The morning after the girls arrived in San Diego, Brooks, Fields, and Fonteneaux met the girls at the apartment of an associate of Fields, where R.O. and N.K. had slept. Fields took R.O. shopping for sexually provocative clothing and shoes, and then both men brought the girls and Fonteneaux to a motel. At Fields's direction, Fonteneaux posted prostitution ads on craigslist.com for N.K., R.O., and herself, and explained to the girls how to handle customers. Over the next two days, R.O. engaged in two or three acts of prostitution at the hotel. N.K., however, who still was disoriented by the drugs she had taken in Arizona, did not engage in any such acts.
Three days later, Brooks, Fields, Fonteneaux, and the girls traveled back to Phoenix in a rented Ford Freestyle. All of the females were dressed in provocative clothing, and R.O. and Fonteneaux understood the trip's purpose to be prostitution. Upon arriving in Phoenix, the men dropped R.O. and Fonteneaux off near the corner of 51st Avenue and McDowell Road, an area of Phoenix known for prostitution. R.O. engaged in two or three acts of prostitution, but later that night she was taken into custody by the Phoenix police after an officer who observed her on the street determined that she was underage.
After Brooks and Fields left R.O. and Fonteneaux, Brooks rented two rooms for the group at nearby hotels. Fonteneaux called Fields later that night to tell him that R.O. had been picked up by the police. The next day, Fields left N.K. at a bus station with her and R.O.'s belongings, but otherwise penniless.
After being taken into custody, R.O. recounted to the police the previous days' events and described the men involved and their rental vehicle. The following evening, using the information provided by R.O., police officers stopped Brooks and Fields in the Ford Freestyle and held them in custody for several hours. The officers also searched the Ford Freestyle at the local police precinct, discovering receipts for motel rooms and car rental and other incriminating evidence.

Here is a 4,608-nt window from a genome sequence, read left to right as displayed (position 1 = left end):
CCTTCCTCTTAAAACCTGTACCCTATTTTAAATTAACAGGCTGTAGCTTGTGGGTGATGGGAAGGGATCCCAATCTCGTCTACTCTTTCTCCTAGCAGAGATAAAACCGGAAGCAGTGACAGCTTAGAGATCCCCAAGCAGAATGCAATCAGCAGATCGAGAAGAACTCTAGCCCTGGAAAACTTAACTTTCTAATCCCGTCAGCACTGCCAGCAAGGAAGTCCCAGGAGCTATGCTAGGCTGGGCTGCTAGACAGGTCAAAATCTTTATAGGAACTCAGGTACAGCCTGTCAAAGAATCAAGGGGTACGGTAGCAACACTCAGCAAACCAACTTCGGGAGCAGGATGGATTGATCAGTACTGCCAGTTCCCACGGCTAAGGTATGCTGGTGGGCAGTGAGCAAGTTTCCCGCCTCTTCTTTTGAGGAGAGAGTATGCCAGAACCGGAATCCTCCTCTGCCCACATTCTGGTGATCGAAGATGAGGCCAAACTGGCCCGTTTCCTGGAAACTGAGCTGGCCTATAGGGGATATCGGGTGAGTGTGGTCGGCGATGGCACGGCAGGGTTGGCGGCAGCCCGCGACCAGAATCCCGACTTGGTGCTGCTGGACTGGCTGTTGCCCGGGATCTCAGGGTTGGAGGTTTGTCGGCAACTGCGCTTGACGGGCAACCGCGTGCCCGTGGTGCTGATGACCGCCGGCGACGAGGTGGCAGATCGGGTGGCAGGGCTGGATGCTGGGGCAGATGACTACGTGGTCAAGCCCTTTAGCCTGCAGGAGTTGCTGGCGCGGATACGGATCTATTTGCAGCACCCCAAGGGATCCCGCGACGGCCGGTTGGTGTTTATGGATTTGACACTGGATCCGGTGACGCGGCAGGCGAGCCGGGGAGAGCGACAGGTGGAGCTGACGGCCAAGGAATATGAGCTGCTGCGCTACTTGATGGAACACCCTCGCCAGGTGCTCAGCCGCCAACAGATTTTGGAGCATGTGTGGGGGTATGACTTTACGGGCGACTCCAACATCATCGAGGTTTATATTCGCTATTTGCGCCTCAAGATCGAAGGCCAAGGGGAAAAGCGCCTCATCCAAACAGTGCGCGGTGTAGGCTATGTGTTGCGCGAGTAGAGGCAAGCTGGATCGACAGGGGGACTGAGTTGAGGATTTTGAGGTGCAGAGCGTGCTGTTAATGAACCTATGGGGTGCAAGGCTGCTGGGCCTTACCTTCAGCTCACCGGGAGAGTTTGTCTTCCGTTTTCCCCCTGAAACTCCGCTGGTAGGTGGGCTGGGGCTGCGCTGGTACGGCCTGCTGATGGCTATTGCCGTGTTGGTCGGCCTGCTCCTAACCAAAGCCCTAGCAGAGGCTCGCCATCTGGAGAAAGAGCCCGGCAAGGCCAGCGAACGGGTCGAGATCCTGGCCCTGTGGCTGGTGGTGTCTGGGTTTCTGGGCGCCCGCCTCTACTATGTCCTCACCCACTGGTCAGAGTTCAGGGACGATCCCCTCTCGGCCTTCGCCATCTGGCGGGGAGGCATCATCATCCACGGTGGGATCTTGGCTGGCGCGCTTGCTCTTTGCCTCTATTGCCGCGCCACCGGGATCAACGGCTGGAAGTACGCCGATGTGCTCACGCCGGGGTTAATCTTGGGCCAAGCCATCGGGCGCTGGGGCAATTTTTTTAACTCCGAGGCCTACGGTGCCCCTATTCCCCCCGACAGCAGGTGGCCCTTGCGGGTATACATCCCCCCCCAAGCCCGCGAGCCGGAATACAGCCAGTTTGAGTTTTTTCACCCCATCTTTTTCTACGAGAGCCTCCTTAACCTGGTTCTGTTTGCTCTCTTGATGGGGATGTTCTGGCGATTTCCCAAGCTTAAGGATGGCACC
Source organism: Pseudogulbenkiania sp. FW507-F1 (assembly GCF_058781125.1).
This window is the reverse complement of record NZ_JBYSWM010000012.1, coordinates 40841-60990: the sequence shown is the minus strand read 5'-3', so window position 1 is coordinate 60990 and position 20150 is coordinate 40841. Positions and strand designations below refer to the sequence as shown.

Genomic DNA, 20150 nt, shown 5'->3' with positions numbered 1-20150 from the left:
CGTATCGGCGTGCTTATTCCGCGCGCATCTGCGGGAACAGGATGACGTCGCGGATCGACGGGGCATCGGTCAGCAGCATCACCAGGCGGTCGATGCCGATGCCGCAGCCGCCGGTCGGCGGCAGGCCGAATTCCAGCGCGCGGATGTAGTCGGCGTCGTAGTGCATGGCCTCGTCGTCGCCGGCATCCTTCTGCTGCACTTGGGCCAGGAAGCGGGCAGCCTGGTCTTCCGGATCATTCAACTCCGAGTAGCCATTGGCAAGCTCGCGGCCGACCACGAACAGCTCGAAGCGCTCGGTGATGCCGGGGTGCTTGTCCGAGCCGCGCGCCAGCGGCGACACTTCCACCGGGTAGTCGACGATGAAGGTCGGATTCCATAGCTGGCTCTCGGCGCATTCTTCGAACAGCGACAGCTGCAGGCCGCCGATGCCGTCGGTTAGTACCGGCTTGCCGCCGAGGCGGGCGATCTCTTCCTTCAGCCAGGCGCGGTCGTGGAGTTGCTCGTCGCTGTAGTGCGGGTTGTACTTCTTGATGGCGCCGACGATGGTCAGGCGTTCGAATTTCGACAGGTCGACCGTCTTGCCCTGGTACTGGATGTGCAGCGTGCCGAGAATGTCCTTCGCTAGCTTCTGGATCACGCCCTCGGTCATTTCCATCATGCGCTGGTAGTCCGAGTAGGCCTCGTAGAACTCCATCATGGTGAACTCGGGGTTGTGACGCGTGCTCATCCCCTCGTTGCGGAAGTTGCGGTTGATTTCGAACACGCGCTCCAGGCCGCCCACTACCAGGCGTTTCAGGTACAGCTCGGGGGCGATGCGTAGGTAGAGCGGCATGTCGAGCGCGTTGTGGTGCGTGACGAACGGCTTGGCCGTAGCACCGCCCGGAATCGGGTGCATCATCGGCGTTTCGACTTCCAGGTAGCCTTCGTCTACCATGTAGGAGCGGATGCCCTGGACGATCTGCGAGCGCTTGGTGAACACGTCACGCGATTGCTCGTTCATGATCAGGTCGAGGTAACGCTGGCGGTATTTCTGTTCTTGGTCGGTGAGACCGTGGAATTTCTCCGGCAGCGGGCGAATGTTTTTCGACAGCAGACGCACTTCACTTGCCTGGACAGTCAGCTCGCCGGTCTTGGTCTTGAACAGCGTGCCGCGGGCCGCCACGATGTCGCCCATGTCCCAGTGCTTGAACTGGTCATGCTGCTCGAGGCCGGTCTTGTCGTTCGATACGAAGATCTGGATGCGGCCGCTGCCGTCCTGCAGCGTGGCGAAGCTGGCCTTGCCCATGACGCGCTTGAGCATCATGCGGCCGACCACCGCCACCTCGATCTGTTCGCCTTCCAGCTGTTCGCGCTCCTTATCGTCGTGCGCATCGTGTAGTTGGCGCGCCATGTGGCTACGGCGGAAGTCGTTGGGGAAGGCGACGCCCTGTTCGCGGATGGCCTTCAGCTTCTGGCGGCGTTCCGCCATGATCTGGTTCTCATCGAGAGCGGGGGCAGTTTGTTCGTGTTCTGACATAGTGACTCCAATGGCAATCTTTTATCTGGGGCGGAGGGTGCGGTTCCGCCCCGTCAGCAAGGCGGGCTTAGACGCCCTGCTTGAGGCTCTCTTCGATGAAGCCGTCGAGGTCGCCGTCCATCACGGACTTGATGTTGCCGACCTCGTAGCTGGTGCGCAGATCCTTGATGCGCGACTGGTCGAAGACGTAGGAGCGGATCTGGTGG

A federal grand jury returned a superseding indictment against Brooks, Fields, and Fonteneaux, charging each of them with two counts of child sex trafficking, 18 U.S.C. §§ 1591(a) & 2, and two counts of interstate transportation of minors for purposes of prostitution, 18 U.S.C. §§ 2423(a), (e) & 2. Fonteneaux pleaded guilty and received a reduced sentence in exchange for her testimony against Brooks and Fields.
Prior to trial, Brooks and Fields moved to suppress evidence seized from the Ford Freestyle, as well as the fruits of that evidence, arguing that their detention on the night of April 29, 2006, as well as the accompanying search of their vehicle violated the Fourth Amendment. They also moved to dismiss Counts 3 and 4 of the indictment as multiplicitous of Counts 1 and 2. The district court denied both motions. At trial, the district court also overruled
Defendants' objections to the introduction of the expert testimony of Phoenix Police Department Detective Christi Hein on the relationship between pimps and prostitutes and the business of prostitution.